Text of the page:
Cancel the Holiday plans

by publicationarchive

On Saturday San Diego State fans were in the awkward position of rooting for rival Brigham Young. Simply put, if BYU didn’t win the Western Athletic Conference title, then the Aztecs weren’t going to play in a bowl game.

Guess what?

BYU won, barely, 28-25 in overtime, over Wyoming for the WAC championship, and the Aztecs still won’t play in a bowl game.

“I can’t compare BYU’s situation with ours,” SDSU head coach Ted Tollner said late Sunday afternoon. “They’re two separate situations.”

Maybe, but both teams ended up losing.

Yesterday afternoon the Bowl Alliance announced its third annual pairings. Designed two years ago to ensure a No.1 vs. No. 2 matchup at season’s end for the national championship, the alliance passed over No. 5 BYU in its pairings, leaving SDSU frozen out of the bowl picture.

Under the alliance’s current set-up, the title game is passed around among the Orange, Sugar and Fiesta Bowls.

This year’s title game between No. 1 Florida State (11-0) and No. 3 Florida (10-1) will be held at the Sugar Bowl on Jan 2.

The WAC was promoting the Cougars as a candidate to fill one of the alliance’s two at-large berths, preferably in a Fiesta Bowl matchup vs. (10-2) Penn State.

Instead, the previously unranked Longhorns (who upset Nebraska 37-27 yesterday for the Big-12 title) will get a shot at Penn State. And BYU will meet No. 14 Kansas State (9-2) in the Cotton Bowl on Jan. 1.

And that’s what may have cost the Aztecs their shot at the post-season.

“I’m really disappointed in the decision in the Bowl Alliance,” Tollner said. “I really thought the at-large was for the highest-ranked at-large team, which was BYU. I think BYU really got a bad deal.”

BYU’s loss trickles down to the rest of the conference.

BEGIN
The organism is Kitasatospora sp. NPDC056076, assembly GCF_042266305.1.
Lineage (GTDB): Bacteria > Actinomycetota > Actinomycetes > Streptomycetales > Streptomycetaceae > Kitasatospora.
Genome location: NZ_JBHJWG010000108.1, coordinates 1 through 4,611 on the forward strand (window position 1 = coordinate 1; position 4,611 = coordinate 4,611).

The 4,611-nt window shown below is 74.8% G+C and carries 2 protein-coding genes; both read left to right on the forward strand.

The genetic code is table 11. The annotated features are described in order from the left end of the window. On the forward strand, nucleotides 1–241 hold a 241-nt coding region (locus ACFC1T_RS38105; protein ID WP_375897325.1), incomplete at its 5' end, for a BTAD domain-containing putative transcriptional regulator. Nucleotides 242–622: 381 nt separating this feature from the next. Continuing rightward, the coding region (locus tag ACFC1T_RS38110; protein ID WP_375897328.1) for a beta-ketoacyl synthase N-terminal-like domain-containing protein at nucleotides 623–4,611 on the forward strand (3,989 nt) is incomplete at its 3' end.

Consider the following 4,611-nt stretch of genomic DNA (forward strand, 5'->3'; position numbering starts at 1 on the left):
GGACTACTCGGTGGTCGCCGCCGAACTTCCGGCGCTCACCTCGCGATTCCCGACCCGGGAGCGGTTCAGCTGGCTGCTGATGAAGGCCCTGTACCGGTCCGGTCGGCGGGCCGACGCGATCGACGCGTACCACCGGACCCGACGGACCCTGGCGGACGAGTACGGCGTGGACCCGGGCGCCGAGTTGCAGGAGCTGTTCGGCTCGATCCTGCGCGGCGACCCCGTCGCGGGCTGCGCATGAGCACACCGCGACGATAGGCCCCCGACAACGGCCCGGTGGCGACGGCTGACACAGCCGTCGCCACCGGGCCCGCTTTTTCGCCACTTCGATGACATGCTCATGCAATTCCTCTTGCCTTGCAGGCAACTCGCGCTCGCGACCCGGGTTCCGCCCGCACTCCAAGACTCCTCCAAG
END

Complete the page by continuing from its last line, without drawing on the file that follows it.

If the Cougars had gone to the Fiesta, that would have freed up bowl slots in both the Holiday, Copper and Cotton Bowls, which have tie-ins to the WAC.

It was thought that the Aztecs had a shot at the Holiday Bowl because as the hometown team the bowl is played at Jack Murphy Stadium on Dec. 30 they would be able to sell a good number of tickets.

Now, since BYU couldn’t get into the Fiesta, it will settle for the Cotton.

The Holiday will now match up two 9-2 squads, Colorado and Washington, marking the first time in more than a decade the WAC will not be represented at what had been its own showcase.

In fact, no WAC team outside of Utah will play another game this year. Utah (8-3) will play in the Copper Bowl in Tucson, Ariz., Dec. 27 against Wisconsin (7-5), leaving Wyoming the 10-2 Pacific Division champions out of the bowl picture entirely, not to mention the Aztecs.

Why Utah? Simple. The Utes travel better, meaning they can bring more fans out to Tucson to see them.

At press time, WAC Commissioner Karl Benson was to hold a 5 p.m. teleconference to discuss the ramifications of Sunday’s snub. Benson has said in the past the conference was considering legal action if the Cougars were not selected for the alliance.

“You either win a game or you lose it, and we won,” BYU coach LaVell Edwards told reporters after yesterday’s game. “I don’t care by how much. We’re 13-1. That is the bottom line.”

To a football coach, that may be true. But in a time when fan bases and marketing revenue determine who plays in the postseason, the bottom line almost always seems to have a dollar sign attached.

While the legal and political effects of yesterday may not be fully addressed for a while, the more immediate results are here now. Despite a winning season and finishing second in their division, Montezuma Mesa will be silent again come Holiday season.

“If we didn’t go to a bowl, it was because we didn’t take care of business,” Tollner said. “I’m disappointed that our players won’t be able to experience a bowl.”